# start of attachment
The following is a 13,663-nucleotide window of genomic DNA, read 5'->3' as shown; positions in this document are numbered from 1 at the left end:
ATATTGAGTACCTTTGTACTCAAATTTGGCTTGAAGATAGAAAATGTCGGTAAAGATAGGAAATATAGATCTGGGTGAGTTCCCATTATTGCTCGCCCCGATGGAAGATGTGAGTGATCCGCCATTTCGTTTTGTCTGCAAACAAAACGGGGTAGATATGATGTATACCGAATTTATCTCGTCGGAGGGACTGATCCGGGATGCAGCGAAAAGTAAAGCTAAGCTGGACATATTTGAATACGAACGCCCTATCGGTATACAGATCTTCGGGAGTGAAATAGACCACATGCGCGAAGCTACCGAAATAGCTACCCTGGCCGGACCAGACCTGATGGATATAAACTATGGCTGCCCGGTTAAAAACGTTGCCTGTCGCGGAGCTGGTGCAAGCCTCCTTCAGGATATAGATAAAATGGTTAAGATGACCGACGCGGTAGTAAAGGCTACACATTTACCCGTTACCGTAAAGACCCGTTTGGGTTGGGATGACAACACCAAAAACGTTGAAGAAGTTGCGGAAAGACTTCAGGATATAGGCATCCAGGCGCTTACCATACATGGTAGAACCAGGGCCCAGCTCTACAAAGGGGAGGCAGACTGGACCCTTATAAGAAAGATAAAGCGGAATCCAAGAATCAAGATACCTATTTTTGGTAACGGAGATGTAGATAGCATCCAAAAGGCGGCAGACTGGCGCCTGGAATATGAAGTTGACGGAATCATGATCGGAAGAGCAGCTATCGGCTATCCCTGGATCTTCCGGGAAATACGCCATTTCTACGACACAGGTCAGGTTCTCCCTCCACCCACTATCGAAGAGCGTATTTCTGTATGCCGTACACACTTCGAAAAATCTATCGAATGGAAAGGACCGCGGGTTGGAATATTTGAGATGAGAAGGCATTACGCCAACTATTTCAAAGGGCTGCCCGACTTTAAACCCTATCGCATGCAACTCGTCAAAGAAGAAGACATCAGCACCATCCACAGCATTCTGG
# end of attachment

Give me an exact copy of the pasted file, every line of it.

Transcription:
The following is a 13,663-nucleotide window of genomic DNA, read 5'->3' as shown; positions in this document are numbered from 1 at the left end:
ATATTGAGTACCTTTGTACTCAAATTTGGCTTGAAGATAGAAAATGTCGGTAAAGATAGGAAATATAGATCTGGGTGAGTTCCCATTATTGCTCGCCCCGATGGAAGATGTGAGTGATCCGCCATTTCGTTTTGTCTGCAAACAAAACGGGGTAGATATGATGTATACCGAATTTATCTCGTCGGAGGGACTGATCCGGGATGCAGCGAAAAGTAAAGCTAAGCTGGACATATTTGAATACGAACGCCCTATCGGTATACAGATCTTCGGGAGTGAAATAGACCACATGCGCGAAGCTACCGAAATAGCTACCCTGGCCGGACCAGACCTGATGGATATAAACTATGGCTGCCCGGTTAAAAACGTTGCCTGTCGCGGAGCTGGTGCAAGCCTCCTTCAGGATATAGATAAAATGGTTAAGATGACCGACGCGGTAGTAAAGGCTACACATTTACCCGTTACCGTAAAGACCCGTTTGGGTTGGGATGACAACACCAAAAACGTTGAAGAAGTTGCGGAAAGACTTCAGGATATAGGCATCCAGGCGCTTACCATACATGGTAGAACCAGGGCCCAGCTCTACAAAGGGGAGGCAGACTGGACCCTTATAAGAAAGATAAAGCGGAATCCAAGAATCAAGATACCTATTTTTGGTAACGGAGATGTAGATAGCATCCAAAAGGCGGCAGACTGGCGCCTGGAATATGAAGTTGACGGAATCATGATCGGAAGAGCAGCTATCGGCTATCCCTGGATCTTCCGGGAAATACGCCATTTCTACGACACAGGTCAGGTTCTCCCTCCACCCACTATCGAAGAGCGTATTTCTGTATGCCGTACACACTTCGAAAAATCTATCGAATGGAAAGGACCGCGGGTTGGAATATTTGAGATGAGAAGGCATTACGCCAACTATTTCAAAGGGCTGCCCGACTTTAAACCCTATCGCATGCAACTCGTCAAAGAAGAAGACATCAGCACCATCCACAGCATTCTGG